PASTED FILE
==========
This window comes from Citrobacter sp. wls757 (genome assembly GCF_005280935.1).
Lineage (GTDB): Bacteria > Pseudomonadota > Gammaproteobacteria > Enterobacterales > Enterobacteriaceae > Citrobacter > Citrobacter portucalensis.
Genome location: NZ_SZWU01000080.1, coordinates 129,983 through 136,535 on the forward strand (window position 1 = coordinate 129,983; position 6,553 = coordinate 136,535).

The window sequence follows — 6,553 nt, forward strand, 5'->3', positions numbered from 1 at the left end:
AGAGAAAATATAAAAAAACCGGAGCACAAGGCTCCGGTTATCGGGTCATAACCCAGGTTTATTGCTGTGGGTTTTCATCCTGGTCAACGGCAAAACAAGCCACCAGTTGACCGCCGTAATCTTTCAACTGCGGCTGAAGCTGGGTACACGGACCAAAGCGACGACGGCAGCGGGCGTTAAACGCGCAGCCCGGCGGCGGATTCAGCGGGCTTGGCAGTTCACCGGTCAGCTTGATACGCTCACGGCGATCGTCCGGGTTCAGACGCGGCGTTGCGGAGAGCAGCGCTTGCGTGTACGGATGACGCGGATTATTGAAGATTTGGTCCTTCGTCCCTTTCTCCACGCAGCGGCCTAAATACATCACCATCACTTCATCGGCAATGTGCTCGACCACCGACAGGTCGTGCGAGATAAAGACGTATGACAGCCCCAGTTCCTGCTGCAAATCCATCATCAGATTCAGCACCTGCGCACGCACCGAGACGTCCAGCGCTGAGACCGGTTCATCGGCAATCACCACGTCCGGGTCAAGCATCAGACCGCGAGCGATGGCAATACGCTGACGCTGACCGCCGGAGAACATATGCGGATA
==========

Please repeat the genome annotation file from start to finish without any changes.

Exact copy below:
This window comes from Citrobacter sp. wls757 (genome assembly GCF_005280935.1).
Lineage (GTDB): Bacteria > Pseudomonadota > Gammaproteobacteria > Enterobacterales > Enterobacteriaceae > Citrobacter > Citrobacter portucalensis.
Genome location: NZ_SZWU01000080.1, coordinates 129,983 through 136,535 on the forward strand (window position 1 = coordinate 129,983; position 6,553 = coordinate 136,535).

The window sequence follows — 6,553 nt, forward strand, 5'->3', positions numbered from 1 at the left end:
AGAGAAAATATAAAAAAACCGGAGCACAAGGCTCCGGTTATCGGGTCATAACCCAGGTTTATTGCTGTGGGTTTTCATCCTGGTCAACGGCAAAACAAGCCACCAGTTGACCGCCGTAATCTTTCAACTGCGGCTGAAGCTGGGTACACGGACCAAAGCGACGACGGCAGCGGGCGTTAAACGCGCAGCCCGGCGGCGGATTCAGCGGGCTTGGCAGTTCACCGGTCAGCTTGATACGCTCACGGCGATCGTCCGGGTTCAGACGCGGCGTTGCGGAGAGCAGCGCTTGCGTGTACGGATGACGCGGATTATTGAAGATTTGGTCCTTCGTCCCTTTCTCCACGCAGCGGCCTAAATACATCACCATCACTTCATCGGCAATGTGCTCGACCACCGACAGGTCGTGCGAGATAAAGACGTATGACAGCCCCAGTTCCTGCTGCAAATCCATCATCAGATTCAGCACCTGCGCACGCACCGAGACGTCCAGCGCTGAGACCGGTTCATCGGCAATCACCACGTCCGGGTCAAGCATCAGACCGCGAGCGATGGCAATACGCTGACGCTGACCGCCGGAGAACATATGCGGATA